Audacity is commonly used to import music into your project, convert different audio files from one format to another, bring in multiple files and convert them, and more. In this article, we will learn how to add background music into your podcast, overdub and fade in and out. We will also discuss some additional information about importing music from CDs, cassette tapes, and vinyl records.
Importing digital music into Audacity
Before you can add background music to any Audacity project, you’ll first have to import a digital music file into to the project itself.
Importing WAV, AIFF, MP3, and MP4/M4A files
Audacity can import a number of music file formats. WAV, AIFF, MP3 are most common, but it can also import MP4/M4A files, as long as they are not rights-managed or copy-protected (like some songs purchased through stores such as iTunes). To import a song into Audacity:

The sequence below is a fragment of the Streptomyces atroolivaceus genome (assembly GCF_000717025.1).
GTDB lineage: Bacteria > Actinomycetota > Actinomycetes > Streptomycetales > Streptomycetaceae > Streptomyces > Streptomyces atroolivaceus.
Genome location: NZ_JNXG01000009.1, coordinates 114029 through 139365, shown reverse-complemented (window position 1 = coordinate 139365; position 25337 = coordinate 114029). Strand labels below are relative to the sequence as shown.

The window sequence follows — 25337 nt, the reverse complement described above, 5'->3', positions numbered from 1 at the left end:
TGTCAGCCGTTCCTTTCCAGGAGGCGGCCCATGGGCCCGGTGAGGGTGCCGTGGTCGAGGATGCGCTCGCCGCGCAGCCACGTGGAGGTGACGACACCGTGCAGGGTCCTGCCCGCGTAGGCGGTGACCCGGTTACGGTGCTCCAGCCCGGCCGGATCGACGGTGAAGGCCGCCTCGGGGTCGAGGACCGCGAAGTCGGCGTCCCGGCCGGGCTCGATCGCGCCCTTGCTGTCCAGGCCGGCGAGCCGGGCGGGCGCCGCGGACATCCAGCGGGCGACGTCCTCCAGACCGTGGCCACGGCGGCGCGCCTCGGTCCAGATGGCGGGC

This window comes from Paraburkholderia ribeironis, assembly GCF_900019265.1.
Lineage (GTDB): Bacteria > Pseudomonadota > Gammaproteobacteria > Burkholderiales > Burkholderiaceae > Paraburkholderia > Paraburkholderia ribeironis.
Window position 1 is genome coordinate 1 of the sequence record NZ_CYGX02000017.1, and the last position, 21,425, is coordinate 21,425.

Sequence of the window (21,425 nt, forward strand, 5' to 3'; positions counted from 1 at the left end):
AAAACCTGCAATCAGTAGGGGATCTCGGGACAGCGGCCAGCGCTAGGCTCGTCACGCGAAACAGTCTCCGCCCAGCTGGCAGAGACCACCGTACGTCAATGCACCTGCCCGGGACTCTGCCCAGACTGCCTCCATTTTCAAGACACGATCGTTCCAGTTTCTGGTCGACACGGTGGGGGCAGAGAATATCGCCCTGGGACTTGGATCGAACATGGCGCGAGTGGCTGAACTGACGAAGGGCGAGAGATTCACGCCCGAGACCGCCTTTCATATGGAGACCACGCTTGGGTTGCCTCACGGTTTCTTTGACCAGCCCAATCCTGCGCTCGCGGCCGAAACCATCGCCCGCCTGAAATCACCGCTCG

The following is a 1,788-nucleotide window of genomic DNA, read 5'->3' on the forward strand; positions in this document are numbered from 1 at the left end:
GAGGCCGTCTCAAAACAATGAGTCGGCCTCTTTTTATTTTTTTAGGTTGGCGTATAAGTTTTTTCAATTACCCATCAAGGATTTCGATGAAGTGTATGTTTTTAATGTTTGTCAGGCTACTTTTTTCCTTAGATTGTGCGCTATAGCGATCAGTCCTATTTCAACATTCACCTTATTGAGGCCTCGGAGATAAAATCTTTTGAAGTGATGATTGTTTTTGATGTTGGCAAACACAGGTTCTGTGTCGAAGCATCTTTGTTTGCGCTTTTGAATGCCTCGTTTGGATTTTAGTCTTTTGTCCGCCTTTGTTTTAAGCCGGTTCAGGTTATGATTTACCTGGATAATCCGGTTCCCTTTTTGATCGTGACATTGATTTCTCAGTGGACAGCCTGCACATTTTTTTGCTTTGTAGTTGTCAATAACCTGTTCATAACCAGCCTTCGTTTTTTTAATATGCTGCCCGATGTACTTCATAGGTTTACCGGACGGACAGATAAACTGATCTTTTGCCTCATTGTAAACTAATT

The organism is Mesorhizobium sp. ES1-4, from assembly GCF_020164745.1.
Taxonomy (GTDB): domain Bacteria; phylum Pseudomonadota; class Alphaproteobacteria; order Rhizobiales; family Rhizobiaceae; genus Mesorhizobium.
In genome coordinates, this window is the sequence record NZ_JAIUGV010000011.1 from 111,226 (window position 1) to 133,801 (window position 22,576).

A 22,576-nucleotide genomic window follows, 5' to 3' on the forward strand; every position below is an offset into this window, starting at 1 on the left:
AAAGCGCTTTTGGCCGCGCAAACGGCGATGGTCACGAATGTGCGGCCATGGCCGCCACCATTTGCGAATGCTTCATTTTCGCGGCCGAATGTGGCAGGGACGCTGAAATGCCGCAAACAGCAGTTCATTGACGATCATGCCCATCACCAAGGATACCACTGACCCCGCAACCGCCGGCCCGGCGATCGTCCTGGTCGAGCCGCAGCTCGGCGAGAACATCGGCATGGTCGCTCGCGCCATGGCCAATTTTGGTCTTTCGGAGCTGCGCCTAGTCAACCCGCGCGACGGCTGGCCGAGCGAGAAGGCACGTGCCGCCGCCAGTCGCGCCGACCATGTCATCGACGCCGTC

- Open your sample project.
- From the main menu, select File, Import, and then Audio.
The audio selection window is displayed.
- Choose the music file from your computer, and then click on Open. A new track is added to your project at the very bottom of the project window.
Importing music from iTunes
Your iTunes library can contain protected and unprotected music files. The main difference is that the protected files were typically purchased from the iTunes store and can’t be played outside of that software. There is no easy way to determine visually which music tracks are protected or unprotected, so you can try both methods outlined next to import into Audacity. However, remember there are copyright laws for songs written and recorded by popular artists, so you need to investigate how to use music legally for your own use or for distribution through a podcast.
Unprotected files from iTunes
If the songs that you want to import from iTunes aren’t copy-protected, importing them is easy. Click-and-drag the song from the iTunes window and drop it into your Audacity project window (with your project open, of course).
Within a few moments, the music track is shown at the bottom of your project window.
The music track is now ready to be edited in, as an introduction or however you desire, in the main podcast file.
You read an excerpt from a book written by Bethany Hiitola, titled as Getting started with Audacity 1.3. This book will help you create your own podcasts, edit music, and more with the open source audio editor.